40 tons of debris from last year’s tsunami in Japan just washed up on Montague Island in Alaska’s Prince William Sound. Today workers today launched a massive cleanup on the largest uninhabited island in the United States, which has been inundated with everything from buoys to fuel jugs. The project is expected to last two weeks and is the first large project to collect and dispose of tsunami debris.
Japanese officials have estimated that approximately five million tons of debris has been swept out into the Pacific Ocean. Most of it sank, but 1.5 million tons are still floating across the ocean and have ended up in the Pacific Garbage Patch and as far south as Mexico. Government agencies including the National Oceanic and Atmospheric Administration (NOAA) and local non profits are concerned about invasive species and toxic materials that could wreak havoc with the Alaskan coast’s scenery and wildlife.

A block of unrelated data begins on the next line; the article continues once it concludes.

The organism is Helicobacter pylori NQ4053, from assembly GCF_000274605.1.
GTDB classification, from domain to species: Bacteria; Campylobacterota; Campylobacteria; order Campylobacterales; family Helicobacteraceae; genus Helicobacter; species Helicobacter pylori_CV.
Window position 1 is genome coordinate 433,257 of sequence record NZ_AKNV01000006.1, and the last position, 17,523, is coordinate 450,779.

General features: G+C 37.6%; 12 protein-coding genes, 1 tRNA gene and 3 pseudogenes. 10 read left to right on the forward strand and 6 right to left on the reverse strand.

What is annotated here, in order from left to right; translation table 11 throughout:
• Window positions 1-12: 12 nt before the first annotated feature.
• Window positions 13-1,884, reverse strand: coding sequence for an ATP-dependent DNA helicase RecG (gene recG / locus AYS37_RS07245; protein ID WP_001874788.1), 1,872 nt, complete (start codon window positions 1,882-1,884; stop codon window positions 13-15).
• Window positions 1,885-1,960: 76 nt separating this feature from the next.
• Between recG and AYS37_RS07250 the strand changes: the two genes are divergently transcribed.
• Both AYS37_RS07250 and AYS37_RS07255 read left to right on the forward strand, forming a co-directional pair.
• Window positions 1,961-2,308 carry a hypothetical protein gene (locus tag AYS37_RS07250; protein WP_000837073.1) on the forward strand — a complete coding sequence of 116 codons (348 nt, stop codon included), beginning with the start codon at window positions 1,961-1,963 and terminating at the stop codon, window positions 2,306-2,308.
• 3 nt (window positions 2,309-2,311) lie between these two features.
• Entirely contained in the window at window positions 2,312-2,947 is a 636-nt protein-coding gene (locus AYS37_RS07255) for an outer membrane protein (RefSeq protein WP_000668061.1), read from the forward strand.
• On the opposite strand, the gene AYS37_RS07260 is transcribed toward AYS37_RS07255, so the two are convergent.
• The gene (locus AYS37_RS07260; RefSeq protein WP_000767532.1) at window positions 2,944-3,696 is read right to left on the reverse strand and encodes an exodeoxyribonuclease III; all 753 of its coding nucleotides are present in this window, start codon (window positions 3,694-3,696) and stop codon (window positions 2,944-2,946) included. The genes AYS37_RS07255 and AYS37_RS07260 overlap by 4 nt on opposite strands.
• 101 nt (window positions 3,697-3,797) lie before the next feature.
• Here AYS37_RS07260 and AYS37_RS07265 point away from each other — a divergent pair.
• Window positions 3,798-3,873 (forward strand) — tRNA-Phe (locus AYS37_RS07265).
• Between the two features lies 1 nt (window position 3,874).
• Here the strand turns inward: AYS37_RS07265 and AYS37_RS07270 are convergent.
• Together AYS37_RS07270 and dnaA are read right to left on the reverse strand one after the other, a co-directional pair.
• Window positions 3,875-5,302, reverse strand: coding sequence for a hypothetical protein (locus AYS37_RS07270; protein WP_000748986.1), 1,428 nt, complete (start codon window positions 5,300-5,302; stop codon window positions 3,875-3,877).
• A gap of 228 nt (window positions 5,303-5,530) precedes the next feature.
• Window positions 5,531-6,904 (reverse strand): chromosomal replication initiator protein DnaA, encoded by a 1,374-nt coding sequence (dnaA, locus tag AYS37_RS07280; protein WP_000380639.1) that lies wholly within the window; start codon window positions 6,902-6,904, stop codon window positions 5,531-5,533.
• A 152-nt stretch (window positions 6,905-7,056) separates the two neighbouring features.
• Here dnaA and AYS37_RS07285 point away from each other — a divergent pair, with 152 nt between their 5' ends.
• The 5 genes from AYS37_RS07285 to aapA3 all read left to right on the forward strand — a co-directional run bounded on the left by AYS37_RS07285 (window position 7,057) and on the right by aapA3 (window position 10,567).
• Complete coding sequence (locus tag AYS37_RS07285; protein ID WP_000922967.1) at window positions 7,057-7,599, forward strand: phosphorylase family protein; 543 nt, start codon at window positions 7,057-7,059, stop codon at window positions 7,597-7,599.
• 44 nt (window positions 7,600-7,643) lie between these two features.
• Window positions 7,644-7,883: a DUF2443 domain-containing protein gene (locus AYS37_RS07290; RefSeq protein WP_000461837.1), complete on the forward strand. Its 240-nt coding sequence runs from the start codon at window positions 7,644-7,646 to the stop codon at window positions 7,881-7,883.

Activist groups such as Gulf of Alaska Keeper (GoAK) and the Center for Alaskan Coastal Studies (CACS) are worried that barnacles attached to the Japan tsunami’s debris could devastate fisheries along Alaska’s shores. The ubiquitous polystyrene foam buoys, most of which washed up from Japanese oyster farms, are also dangerous. Specks that break off from the buoys resemble eggs or other foods, creating a danger to birds and sea mammals. Fuel seeping out of containers and engines pose environmental hazards as well.
The cleanup is especially difficult in Alaska because of the remoteness of areas like Montague Island and the expense required to transport volunteers and equipment to the remote islands. Alaska Senator Mark Begich is requesting $45 million so NOAA can assist with the cleanup efforts. Meanwhile CACS, which has been tackling the mess since March, points out that garbage has been washing up on the Alaska coast for decades, and is calling for more awareness about the choices consumers make and the problems resulting from how communities dispose our waste. The tsunami debris has made a decades-long problem even worse.